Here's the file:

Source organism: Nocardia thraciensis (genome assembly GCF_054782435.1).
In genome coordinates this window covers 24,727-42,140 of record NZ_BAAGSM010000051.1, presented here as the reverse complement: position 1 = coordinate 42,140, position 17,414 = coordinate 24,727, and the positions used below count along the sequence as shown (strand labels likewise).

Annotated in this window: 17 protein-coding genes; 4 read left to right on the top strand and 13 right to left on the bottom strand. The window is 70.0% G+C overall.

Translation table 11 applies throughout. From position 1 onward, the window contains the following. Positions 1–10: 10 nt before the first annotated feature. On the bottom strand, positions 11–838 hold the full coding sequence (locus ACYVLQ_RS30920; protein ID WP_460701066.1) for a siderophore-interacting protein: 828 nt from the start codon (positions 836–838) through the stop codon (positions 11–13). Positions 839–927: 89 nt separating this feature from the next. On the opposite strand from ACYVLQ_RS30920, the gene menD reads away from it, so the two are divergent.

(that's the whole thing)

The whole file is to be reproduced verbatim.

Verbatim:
Source organism: Nocardia thraciensis (genome assembly GCF_054782435.1).
In genome coordinates this window covers 24,727-42,140 of record NZ_BAAGSM010000051.1, presented here as the reverse complement: position 1 = coordinate 42,140, position 17,414 = coordinate 24,727, and the positions used below count along the sequence as shown (strand labels likewise).

Annotated in this window: 17 protein-coding genes; 4 read left to right on the top strand and 13 right to left on the bottom strand. The window is 70.0% G+C overall.

Translation table 11 applies throughout. From position 1 onward, the window contains the following. Positions 1–10: 10 nt before the first annotated feature. On the bottom strand, positions 11–838 hold the full coding sequence (locus ACYVLQ_RS30920; protein ID WP_460701066.1) for a siderophore-interacting protein: 828 nt from the start codon (positions 836–838) through the stop codon (positions 11–13). Positions 839–927: 89 nt separating this feature from the next. On the opposite strand from ACYVLQ_RS30920, the gene menD reads away from it, so the two are divergent.